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Judge Orders City to Delay Retiree Medicare Health Care Plan Switch Until April 1

Retired city employees will be able to opt out of their newly privatized health insurance until June 30, State Supreme Court judge Lyle Frank ruled.Retired city employees will be able to opt out of their newly privatized health insurance until June 30, State Supreme Court judge Lyle Frank ruled.

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Foreclosure Looms for Homeowners Who Thought They’d Won, Thanks to Top New York Court Ruling

The Court of Appeals found in favor of banks that complained cases were dropped on technicalities. Now homeowners across the state are bracing for new attempts to take away their homes.

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Court Blocks Controversial Medicare Switch for Retired NYC Workers

A judge’s decision delays the Oct. 31 deadline for former city employees to decide whether they want to move to private Medicare Advantage or pay for alternatives.

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Retirees Flee City Medicare Program as Deadline Looms for Move to Private Health Plan

Uncertainty about coverage and costs under Medicare Advantage has a quarter million former city workers on edge. Two lawsuits seeking to block the move are slated to be heard in court Wednesday.

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New York Judges Lock the Accused Out of Their Homes, Skirting Review Required by Landmark Ruling, Critics Charge

An appellate court ordered hearings for defendants facing orders of protection that could separate them from their homes and families. But some judges — following a memo from state court officials — aren’t adhering to the ruling, defense lawyers say.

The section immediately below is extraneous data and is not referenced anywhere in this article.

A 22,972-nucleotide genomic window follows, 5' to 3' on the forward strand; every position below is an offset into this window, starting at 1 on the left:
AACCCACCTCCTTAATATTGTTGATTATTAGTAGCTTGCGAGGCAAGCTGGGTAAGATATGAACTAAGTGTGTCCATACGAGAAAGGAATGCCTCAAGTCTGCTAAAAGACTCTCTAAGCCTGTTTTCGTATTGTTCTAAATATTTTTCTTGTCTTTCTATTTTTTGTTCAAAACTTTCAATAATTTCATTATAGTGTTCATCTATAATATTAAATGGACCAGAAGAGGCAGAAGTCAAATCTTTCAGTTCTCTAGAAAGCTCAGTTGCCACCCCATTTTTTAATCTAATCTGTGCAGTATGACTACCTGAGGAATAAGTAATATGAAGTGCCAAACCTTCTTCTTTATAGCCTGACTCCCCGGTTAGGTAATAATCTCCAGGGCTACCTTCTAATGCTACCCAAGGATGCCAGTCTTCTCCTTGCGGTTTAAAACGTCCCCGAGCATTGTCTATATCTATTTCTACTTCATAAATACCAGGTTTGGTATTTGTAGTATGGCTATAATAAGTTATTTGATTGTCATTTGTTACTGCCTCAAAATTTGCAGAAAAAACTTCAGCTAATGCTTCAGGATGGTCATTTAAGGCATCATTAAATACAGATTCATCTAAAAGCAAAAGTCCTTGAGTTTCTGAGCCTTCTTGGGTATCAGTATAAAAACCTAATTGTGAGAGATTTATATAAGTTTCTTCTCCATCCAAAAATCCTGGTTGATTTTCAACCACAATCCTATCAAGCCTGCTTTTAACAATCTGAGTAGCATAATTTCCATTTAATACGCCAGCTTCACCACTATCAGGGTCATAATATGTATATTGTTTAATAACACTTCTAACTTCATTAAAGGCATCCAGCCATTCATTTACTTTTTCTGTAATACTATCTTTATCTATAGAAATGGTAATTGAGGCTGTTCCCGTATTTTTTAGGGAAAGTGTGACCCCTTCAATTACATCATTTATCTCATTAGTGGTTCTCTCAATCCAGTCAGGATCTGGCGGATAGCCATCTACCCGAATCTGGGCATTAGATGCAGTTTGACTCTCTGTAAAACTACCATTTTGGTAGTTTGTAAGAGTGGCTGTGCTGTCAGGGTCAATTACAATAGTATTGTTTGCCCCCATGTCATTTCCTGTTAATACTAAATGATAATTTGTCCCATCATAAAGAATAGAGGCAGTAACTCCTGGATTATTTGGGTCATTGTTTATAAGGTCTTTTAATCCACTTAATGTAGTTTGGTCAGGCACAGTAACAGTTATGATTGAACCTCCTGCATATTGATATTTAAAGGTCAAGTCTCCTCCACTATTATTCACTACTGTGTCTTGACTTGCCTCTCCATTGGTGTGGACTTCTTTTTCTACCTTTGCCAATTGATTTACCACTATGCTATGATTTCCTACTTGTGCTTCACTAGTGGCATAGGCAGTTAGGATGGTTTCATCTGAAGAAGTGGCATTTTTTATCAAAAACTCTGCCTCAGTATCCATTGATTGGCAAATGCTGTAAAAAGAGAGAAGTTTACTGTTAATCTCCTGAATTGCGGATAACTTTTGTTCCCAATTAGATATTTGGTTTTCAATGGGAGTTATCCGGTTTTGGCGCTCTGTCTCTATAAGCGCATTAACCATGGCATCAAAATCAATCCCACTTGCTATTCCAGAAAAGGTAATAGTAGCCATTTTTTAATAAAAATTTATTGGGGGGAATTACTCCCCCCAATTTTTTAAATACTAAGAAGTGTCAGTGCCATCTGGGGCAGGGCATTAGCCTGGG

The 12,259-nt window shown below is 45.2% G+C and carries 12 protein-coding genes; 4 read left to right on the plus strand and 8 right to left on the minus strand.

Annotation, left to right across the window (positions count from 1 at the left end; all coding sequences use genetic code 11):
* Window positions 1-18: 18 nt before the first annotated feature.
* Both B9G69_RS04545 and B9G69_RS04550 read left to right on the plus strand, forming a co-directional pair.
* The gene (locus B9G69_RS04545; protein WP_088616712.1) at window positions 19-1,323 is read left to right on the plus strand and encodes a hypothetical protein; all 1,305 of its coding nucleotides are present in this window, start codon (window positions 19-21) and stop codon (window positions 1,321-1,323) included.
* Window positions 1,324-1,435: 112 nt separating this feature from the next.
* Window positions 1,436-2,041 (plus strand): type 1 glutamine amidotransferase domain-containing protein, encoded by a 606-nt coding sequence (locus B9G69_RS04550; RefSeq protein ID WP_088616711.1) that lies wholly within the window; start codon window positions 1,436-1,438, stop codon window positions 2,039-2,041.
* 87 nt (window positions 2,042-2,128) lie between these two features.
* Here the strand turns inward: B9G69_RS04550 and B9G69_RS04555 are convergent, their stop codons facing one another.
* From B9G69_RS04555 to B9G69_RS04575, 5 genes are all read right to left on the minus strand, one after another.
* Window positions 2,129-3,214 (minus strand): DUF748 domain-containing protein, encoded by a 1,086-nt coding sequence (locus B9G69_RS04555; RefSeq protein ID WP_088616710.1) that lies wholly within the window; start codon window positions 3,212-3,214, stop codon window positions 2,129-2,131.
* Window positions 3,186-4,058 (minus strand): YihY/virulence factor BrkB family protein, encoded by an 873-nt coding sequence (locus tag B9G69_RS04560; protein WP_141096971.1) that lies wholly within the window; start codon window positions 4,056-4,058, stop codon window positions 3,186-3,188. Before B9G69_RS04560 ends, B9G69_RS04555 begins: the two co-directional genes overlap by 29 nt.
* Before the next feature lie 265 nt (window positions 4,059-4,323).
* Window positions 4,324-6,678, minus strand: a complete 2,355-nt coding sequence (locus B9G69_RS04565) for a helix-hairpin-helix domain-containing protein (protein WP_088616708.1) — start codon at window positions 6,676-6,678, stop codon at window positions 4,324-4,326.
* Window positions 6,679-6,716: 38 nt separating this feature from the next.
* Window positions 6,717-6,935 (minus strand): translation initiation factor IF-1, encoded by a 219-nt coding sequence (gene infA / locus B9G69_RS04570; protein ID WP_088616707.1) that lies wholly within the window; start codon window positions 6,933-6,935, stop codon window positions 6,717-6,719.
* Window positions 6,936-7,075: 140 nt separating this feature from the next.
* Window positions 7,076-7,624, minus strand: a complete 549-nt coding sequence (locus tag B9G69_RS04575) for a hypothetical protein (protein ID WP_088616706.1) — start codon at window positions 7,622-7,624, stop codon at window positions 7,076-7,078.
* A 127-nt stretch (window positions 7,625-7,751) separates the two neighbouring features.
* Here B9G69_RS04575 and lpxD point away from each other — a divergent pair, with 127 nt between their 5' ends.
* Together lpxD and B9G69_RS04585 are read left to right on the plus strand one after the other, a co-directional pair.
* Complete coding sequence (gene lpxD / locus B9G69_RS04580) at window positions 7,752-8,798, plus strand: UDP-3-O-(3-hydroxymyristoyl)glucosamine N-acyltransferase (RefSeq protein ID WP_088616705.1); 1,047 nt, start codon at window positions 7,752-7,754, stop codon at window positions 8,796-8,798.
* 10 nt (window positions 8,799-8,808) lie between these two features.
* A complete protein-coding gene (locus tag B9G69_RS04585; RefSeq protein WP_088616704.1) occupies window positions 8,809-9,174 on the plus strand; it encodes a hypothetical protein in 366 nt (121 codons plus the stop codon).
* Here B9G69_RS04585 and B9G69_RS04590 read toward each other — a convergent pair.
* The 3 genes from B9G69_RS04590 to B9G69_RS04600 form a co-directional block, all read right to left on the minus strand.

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Manhattan DA Candidate Tali Weinstein Skipped Years of Voting in Local Elections, Records Show

The former federal prosecutor joined the Democratic Party in 2017, after registering with no party and casting ballots only in presidential-year contests.

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Retired City Workers Recoil at Coming Cost-Saving Medicare Shift

Impending move to privately managed health plans could save taxpayers as much as $600 million annually — at a high cost to retirees, who may have to pay more for less care and fewer doctor choices, some warn.

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Queens Public Defenders Push to Unionize. Management Calls Them a ‘Mob.’

A wave of legal aid attorneys is joining the labor movement. But bosses at Queens Defenders say it’s bad for business and that the unions just want to collect their dues.

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Many New York Judges Spend Their Way Toward Seats on the Bench. And It’s Perfectly Legal

An investigation by New York Focus found most of the city’s state Supreme Court candidates who won in November have donated to Democratic county parties and leaders. Some have spent thousands, thanks to a widely used loophole in ethics rules.